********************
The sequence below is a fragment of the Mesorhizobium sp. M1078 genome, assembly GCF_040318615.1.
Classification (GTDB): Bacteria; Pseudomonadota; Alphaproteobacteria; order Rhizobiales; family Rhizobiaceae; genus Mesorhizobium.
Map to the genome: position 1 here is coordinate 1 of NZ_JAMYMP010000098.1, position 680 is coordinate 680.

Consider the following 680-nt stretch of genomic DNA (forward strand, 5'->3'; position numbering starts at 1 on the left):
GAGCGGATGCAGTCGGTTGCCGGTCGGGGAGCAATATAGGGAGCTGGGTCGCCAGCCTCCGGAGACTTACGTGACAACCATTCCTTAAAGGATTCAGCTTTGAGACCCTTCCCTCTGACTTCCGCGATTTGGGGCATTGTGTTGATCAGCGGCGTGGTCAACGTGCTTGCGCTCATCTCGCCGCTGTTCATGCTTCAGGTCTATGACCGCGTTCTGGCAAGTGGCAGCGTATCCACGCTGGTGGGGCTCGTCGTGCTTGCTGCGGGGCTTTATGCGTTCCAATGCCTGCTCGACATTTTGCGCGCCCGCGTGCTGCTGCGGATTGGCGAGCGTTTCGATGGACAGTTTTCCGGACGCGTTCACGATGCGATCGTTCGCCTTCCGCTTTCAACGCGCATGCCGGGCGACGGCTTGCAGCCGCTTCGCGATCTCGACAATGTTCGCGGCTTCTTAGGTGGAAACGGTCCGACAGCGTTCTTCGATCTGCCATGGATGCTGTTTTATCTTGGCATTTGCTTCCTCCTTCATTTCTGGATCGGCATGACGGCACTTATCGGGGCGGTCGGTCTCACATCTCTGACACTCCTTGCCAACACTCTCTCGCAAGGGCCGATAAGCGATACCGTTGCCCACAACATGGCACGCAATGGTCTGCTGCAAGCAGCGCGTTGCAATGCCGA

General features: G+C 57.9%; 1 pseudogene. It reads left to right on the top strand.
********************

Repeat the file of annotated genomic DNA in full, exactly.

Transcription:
The sequence below is a fragment of the Mesorhizobium sp. M1078 genome, assembly GCF_040318615.1.
Classification (GTDB): Bacteria; Pseudomonadota; Alphaproteobacteria; order Rhizobiales; family Rhizobiaceae; genus Mesorhizobium.
Map to the genome: position 1 here is coordinate 1 of NZ_JAMYMP010000098.1, position 680 is coordinate 680.

Consider the following 680-nt stretch of genomic DNA (forward strand, 5'->3'; position numbering starts at 1 on the left):
GAGCGGATGCAGTCGGTTGCCGGTCGGGGAGCAATATAGGGAGCTGGGTCGCCAGCCTCCGGAGACTTACGTGACAACCATTCCTTAAAGGATTCAGCTTTGAGACCCTTCCCTCTGACTTCCGCGATTTGGGGCATTGTGTTGATCAGCGGCGTGGTCAACGTGCTTGCGCTCATCTCGCCGCTGTTCATGCTTCAGGTCTATGACCGCGTTCTGGCAAGTGGCAGCGTATCCACGCTGGTGGGGCTCGTCGTGCTTGCTGCGGGGCTTTATGCGTTCCAATGCCTGCTCGACATTTTGCGCGCCCGCGTGCTGCTGCGGATTGGCGAGCGTTTCGATGGACAGTTTTCCGGACGCGTTCACGATGCGATCGTTCGCCTTCCGCTTTCAACGCGCATGCCGGGCGACGGCTTGCAGCCGCTTCGCGATCTCGACAATGTTCGCGGCTTCTTAGGTGGAAACGGTCCGACAGCGTTCTTCGATCTGCCATGGATGCTGTTTTATCTTGGCATTTGCTTCCTCCTTCATTTCTGGATCGGCATGACGGCACTTATCGGGGCGGTCGGTCTCACATCTCTGACACTCCTTGCCAACACTCTCTCGCAAGGGCCGATAAGCGATACCGTTGCCCACAACATGGCACGCAATGGTCTGCTGCAAGCAGCGCGTTGCAATGCCGA

General features: G+C 57.9%; 1 pseudogene. It reads left to right on the top strand.